In
Dimensionless fluxes
Although we impose the valve area to vary sinusoidally in time, as shown in
Broadly,
When the valves move on a slow timescale with
The above principles seen from moving individual valves can be applied to determine what valve combinations should be used in transitioning between static configurations. There is freedom to choose the ordering of valve movements, and the extent to which different valves move in sync with each other, by choosing when each valve starts opening or closing. We first discuss valve ordering for fast valves, and then examine slow valves.
To illustrate valve ordering for fast valves, suppose we wish to maximise shear stress in the scaffold when transitioning from the configuration with only upper valves open (promoting diffusive nutrient transport) to the configuration with only lower valves open (promoting platelet collection). Then, to take advantage of the enhanced scaffold fluxes shown in
If the aim is relatively simple, then the principles explained above may be sufficient to pinpoint an appropriate set of valve configurations. More generally, when moving between any two static configurations, we may wish to optimise some function of
Suppose we move from the static configuration promoting shear stress, advective nutrient transport, and platelet collection, to the static configuration promotive diffusive nutrient transport, as shown in the upper right panel of
In moving from the lower outlet valve closing first (
In
We have so far studied advantages and disadvantages from varying the synchronisation of valves when the valves are moving quickly
Finally, we examine how valve speed affects shear stress, illustrated in
We have constructed a lubrication model of the gravitydriven, valvecontrolled platelet bioreactor of
We exploit the small aspect ratio throughout the bioreactor, assuming that crosssectional lengthscales are small compared to axial lengthscales. We consider the regime in which the following two parameters are order one: the dimensionless permeability, measuring the relative velocities in the scaffold and tubing systems, and the Strouhal number, measuring the velocity of fluid driven by the pressure head, relative to the valve wall velocity. We further consider the following two parameters to be small: the reduced Reynolds number, measuring the ratio of inertial to viscous effects, and the dimensionless interfaceslip coefficient, which depends on the permeability and geometry of the scaffold material. This means that we can employ the lubrication approximation for the NavierStokes equations, which we solve subject to no slip and continuity of normal velocity and pressure at the scaffoldchannel interfaces, and no slip on the rigid walls. We obtain equations relating the flux through each crosssection of bioreactor tubing to axiallydependent pressure gradients,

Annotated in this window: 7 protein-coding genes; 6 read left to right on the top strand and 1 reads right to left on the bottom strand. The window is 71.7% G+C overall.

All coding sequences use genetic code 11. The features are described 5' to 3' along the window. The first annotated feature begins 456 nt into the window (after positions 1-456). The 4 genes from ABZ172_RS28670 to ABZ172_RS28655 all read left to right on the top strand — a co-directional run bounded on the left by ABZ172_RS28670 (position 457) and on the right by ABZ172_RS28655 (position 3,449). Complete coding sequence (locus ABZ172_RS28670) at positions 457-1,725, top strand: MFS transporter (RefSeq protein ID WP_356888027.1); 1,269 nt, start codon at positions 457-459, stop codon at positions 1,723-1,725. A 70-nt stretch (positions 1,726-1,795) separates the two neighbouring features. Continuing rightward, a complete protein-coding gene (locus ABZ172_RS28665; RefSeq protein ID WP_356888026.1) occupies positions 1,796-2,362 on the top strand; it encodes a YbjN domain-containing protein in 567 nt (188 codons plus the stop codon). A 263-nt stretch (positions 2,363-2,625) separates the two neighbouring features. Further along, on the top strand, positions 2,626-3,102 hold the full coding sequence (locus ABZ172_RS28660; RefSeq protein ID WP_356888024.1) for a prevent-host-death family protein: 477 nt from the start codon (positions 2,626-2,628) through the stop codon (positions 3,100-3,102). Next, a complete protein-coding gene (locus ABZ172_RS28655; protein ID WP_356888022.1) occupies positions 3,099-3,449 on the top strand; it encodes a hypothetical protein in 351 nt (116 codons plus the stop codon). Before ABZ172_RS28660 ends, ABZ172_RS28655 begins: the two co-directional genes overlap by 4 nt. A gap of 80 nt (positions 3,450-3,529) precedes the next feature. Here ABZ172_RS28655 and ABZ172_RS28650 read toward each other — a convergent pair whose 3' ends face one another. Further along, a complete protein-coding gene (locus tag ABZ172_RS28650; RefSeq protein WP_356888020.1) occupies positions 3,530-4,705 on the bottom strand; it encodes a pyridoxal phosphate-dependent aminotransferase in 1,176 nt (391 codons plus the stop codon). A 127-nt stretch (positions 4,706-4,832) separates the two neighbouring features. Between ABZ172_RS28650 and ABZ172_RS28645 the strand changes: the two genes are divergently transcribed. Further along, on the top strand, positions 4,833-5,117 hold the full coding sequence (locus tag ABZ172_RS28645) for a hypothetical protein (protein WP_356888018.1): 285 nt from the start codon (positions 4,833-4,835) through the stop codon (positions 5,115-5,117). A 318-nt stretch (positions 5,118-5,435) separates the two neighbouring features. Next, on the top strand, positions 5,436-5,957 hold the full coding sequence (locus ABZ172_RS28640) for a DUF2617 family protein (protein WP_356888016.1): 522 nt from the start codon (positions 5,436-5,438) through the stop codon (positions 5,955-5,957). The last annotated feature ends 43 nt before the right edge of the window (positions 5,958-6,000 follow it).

The aim of our modelling is to understand how different bioreactor geometries and valve configurations affect fluxes in the bioreactor, and shear stress in the scaffold, and to control valve dynamics so as to optimise these quantities in a computationallyefficient manner.
We have tested different static valve configurations, and measured their effects on fluxes and scaffold shear stresses. Having computed the flux along the upper channel, lower channel, and the scaffold, we have demonstrated that there are some static valve configurations that should be avoided, as they induce significant backflow in the scaffold. Additionally, we have ranked static configurations in order of highest to lowest scaffold shear stress, and shown that the greatest scaffold shear stress arises from an open upper inlet and lower outlet, and closed upper outlet and lower inlet.
Geometric parameters affect shear stress as follows. First, shear stress increases linearly with the upper reservoir height, which provides the driving pressure for the flow; this is reflected in the model
We have investigated the effect of valve movement on the bioreactor flow. When transitioning between two static valve configurations with valves moving slowly (opening and closing over 40 s), fluxes vary monotonically. Therefore, to determine what valve combinations should be used in transitioning between static configurations, it is sufficient to pay attention to any intermediate configurations that are passed through en route (for example, to avoid passing through configurations that induce high backflow).
In contrast, when opening and closing valves more quickly (say over 0.5 s), timedependent effects are more significant. When a valve is closing, flow away from it is enhanced, and when it is opening, flow towards it is enhanced. To avoid huge spikes in backflow, and take advantage of large spikes in scaffold shear stress, nutrient transport, or platelet collection, our model can be used to sweep through dynamic valve configurations that transition between static valve configurations. We have illustrated two examples of such transitions, and the model can in future be used to quickly obtain the exact configuration of valve movement that optimises some given function of tubing and scaffold fluxes, and scaffold shear stress.
The work thus far suggests further extensions. A restriction that may quite readily be lifted is the scaffold being long and thin. In the bioreactor of
We have exploited a reduced mathematical model, retaining the key physics, to characterise the flow conditions in a valvecontrolled bioreactor for platelet production. We have demonstrated how design parameters and operating conditions affect the bioreactor fluxes and shear stresses experienced by cells. This model can be used to aid experimentalists to mimic the
The raw data supporting the conclusion of this article will be made available by the authors, without undue reservation.
SW, JO, DH, CG, SB, and RC initiated the project. HS, SW, and JO constructed the model, in discussion with DH, CG, SB, and RC. HS, SW, and JO wrote the manuscript. All authors reviewed the manuscript.
This publication is based on work supported by the EPSRC project grant 2100109.
The authors declare that the research was conducted in the absence of any commercial or financial relationships that could be construed as a potential conflict of interest.